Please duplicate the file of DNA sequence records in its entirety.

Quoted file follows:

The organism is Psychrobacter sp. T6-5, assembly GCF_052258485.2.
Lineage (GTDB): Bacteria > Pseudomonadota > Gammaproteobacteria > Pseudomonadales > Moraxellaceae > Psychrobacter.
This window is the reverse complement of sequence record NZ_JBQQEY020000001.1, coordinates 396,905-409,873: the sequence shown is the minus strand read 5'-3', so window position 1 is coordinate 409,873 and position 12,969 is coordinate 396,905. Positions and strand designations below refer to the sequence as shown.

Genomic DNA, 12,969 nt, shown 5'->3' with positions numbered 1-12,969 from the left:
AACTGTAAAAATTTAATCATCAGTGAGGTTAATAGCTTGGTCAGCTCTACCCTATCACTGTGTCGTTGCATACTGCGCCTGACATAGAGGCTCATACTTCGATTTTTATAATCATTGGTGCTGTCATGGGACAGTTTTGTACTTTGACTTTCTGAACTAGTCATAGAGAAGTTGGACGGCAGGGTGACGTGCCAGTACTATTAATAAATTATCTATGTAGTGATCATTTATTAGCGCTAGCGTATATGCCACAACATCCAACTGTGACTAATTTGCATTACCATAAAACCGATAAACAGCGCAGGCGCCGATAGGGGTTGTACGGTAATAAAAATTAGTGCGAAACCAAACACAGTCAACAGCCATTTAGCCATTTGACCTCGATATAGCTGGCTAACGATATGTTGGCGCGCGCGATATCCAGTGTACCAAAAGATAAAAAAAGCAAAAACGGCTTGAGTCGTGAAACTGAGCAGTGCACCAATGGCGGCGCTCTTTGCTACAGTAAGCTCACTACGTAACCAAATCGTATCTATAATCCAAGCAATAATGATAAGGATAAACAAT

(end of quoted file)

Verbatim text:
The organism is Psychrobacter sp. T6-5, assembly GCF_052258485.2.
Lineage (GTDB): Bacteria > Pseudomonadota > Gammaproteobacteria > Pseudomonadales > Moraxellaceae > Psychrobacter.
This window is the reverse complement of sequence record NZ_JBQQEY020000001.1, coordinates 396,905-409,873: the sequence shown is the minus strand read 5'-3', so window position 1 is coordinate 409,873 and position 12,969 is coordinate 396,905. Positions and strand designations below refer to the sequence as shown.

Genomic DNA, 12,969 nt, shown 5'->3' with positions numbered 1-12,969 from the left:
AACTGTAAAAATTTAATCATCAGTGAGGTTAATAGCTTGGTCAGCTCTACCCTATCACTGTGTCGTTGCATACTGCGCCTGACATAGAGGCTCATACTTCGATTTTTATAATCATTGGTGCTGTCATGGGACAGTTTTGTACTTTGACTTTCTGAACTAGTCATAGAGAAGTTGGACGGCAGGGTGACGTGCCAGTACTATTAATAAATTATCTATGTAGTGATCATTTATTAGCGCTAGCGTATATGCCACAACATCCAACTGTGACTAATTTGCATTACCATAAAACCGATAAACAGCGCAGGCGCCGATAGGGGTTGTACGGTAATAAAAATTAGTGCGAAACCAAACACAGTCAACAGCCATTTAGCCATTTGACCTCGATATAGCTGGCTAACGATATGTTGGCGCGCGCGATATCCAGTGTACCAAAAGATAAAAAAAGCAAAAACGGCTTGAGTCGTGAAACTGAGCAGTGCACCAATGGCGGCGCTCTTTGCTACAGTAAGCTCACTACGTAACCAAATCGTATCTATAATCCAAGCAATAATGATAAGGATAAACAAT